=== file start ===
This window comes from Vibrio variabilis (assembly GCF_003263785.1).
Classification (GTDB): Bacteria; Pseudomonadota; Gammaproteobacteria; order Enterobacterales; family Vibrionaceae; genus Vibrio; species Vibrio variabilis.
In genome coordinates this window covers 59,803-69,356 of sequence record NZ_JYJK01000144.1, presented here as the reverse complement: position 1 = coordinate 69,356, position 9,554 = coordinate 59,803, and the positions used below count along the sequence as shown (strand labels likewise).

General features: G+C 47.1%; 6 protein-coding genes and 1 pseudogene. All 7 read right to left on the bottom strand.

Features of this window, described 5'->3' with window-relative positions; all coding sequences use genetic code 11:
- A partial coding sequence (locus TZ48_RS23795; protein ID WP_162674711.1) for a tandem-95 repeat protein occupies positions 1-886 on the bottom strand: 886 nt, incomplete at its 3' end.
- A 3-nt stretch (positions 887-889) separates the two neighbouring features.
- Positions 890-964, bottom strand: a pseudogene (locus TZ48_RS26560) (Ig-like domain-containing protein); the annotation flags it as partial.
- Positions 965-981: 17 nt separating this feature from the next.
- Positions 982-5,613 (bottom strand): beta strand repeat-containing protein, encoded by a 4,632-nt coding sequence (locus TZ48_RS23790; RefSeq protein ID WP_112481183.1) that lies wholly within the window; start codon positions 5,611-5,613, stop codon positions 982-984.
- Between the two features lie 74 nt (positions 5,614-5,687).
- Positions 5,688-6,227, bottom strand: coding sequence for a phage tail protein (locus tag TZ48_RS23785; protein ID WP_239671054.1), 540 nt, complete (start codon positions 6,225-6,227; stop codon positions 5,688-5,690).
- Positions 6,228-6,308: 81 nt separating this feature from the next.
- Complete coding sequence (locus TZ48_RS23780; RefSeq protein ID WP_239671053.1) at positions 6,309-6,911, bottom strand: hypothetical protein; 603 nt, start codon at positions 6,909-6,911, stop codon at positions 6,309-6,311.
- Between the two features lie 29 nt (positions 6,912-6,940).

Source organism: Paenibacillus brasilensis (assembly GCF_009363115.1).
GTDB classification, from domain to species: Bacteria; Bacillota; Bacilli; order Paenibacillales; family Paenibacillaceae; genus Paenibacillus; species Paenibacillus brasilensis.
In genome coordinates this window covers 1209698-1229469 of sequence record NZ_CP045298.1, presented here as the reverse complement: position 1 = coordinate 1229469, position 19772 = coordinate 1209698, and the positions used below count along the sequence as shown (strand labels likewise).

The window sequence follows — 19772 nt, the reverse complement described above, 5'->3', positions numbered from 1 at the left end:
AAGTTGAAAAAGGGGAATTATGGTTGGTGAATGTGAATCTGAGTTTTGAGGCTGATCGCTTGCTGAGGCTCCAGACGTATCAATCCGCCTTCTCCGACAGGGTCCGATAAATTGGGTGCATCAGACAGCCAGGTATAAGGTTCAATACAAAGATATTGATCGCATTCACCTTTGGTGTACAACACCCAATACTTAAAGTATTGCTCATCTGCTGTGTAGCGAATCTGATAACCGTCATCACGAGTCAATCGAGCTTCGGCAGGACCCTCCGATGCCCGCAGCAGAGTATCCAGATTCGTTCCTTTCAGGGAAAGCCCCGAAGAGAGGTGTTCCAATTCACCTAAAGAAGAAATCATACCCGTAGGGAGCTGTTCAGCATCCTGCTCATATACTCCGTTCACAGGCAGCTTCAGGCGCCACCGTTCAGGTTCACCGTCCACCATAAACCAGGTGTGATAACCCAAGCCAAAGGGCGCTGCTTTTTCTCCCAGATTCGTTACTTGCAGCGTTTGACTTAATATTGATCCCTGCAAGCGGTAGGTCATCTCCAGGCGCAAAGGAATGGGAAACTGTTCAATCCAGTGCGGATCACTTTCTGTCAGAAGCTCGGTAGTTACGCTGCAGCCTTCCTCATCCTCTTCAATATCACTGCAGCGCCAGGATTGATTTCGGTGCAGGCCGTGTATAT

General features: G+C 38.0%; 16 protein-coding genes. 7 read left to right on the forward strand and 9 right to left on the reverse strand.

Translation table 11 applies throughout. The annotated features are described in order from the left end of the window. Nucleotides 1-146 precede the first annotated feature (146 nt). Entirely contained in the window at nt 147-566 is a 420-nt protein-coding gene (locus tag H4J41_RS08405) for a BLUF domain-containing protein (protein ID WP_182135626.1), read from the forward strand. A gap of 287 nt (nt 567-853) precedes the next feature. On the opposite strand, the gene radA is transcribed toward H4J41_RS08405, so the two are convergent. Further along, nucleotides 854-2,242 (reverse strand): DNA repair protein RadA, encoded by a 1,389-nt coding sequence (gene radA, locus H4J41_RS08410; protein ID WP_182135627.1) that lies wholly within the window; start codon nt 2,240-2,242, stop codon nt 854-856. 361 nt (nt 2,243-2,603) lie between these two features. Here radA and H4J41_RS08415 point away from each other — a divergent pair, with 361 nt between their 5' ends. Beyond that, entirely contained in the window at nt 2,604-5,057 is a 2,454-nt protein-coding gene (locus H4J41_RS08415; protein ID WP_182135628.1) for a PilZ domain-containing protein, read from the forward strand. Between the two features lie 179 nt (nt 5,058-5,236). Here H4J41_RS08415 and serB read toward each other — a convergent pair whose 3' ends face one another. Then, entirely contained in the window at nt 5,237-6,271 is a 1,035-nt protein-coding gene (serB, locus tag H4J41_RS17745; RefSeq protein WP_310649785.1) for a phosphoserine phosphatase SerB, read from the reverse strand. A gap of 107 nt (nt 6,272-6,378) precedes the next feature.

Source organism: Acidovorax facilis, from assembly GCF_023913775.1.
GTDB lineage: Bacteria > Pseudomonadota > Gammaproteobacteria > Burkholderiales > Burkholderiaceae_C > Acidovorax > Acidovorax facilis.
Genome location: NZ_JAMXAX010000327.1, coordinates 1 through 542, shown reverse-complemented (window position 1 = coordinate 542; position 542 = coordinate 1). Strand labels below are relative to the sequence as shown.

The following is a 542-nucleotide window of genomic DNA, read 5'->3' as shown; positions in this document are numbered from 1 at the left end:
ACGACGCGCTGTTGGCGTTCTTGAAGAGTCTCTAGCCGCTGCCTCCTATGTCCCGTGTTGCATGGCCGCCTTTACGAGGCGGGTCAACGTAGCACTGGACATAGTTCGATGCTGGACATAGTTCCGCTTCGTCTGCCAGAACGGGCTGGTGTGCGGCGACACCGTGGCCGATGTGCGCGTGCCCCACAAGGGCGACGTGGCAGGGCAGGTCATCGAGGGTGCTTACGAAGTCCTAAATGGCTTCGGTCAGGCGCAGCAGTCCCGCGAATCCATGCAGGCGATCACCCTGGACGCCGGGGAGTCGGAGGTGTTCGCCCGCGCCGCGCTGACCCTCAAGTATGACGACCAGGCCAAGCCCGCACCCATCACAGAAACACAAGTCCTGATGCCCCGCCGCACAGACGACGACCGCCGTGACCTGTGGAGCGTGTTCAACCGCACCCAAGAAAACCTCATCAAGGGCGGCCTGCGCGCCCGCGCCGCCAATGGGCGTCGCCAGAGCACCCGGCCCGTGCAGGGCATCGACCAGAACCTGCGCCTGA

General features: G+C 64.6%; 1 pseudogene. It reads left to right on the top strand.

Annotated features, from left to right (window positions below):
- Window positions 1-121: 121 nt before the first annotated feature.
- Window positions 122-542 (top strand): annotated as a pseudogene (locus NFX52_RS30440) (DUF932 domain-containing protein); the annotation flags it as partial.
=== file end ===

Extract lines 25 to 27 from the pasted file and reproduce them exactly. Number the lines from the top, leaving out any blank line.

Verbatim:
Genome location: NZ_JAMXAX010000327.1, coordinates 1 through 542, shown reverse-complemented (window position 1 = coordinate 542; position 542 = coordinate 1). Strand labels below are relative to the sequence as shown.

The following is a 542-nucleotide window of genomic DNA, read 5'->3' as shown; positions in this document are numbered from 1 at the left end:
ACGACGCGCTGTTGGCGTTCTTGAAGAGTCTCTAGCCGCTGCCTCCTATGTCCCGTGTTGCATGGCCGCCTTTACGAGGCGGGTCAACGTAGCACTGGACATAGTTCGATGCTGGACATAGTTCCGCTTCGTCTGCCAGAACGGGCTGGTGTGCGGCGACACCGTGGCCGATGTGCGCGTGCCCCACAAGGGCGACGTGGCAGGGCAGGTCATCGAGGGTGCTTACGAAGTCCTAAATGGCTTCGGTCAGGCGCAGCAGTCCCGCGAATCCATGCAGGCGATCACCCTGGACGCCGGGGAGTCGGAGGTGTTCGCCCGCGCCGCGCTGACCCTCAAGTATGACGACCAGGCCAAGCCCGCACCCATCACAGAAACACAAGTCCTGATGCCCCGCCGCACAGACGACGACCGCCGTGACCTGTGGAGCGTGTTCAACCGCACCCAAGAAAACCTCATCAAGGGCGGCCTGCGCGCCCGCGCCGCCAATGGGCGTCGCCAGAGCACCCGGCCCGTGCAGGGCATCGACCAGAACCTGCGCCTGA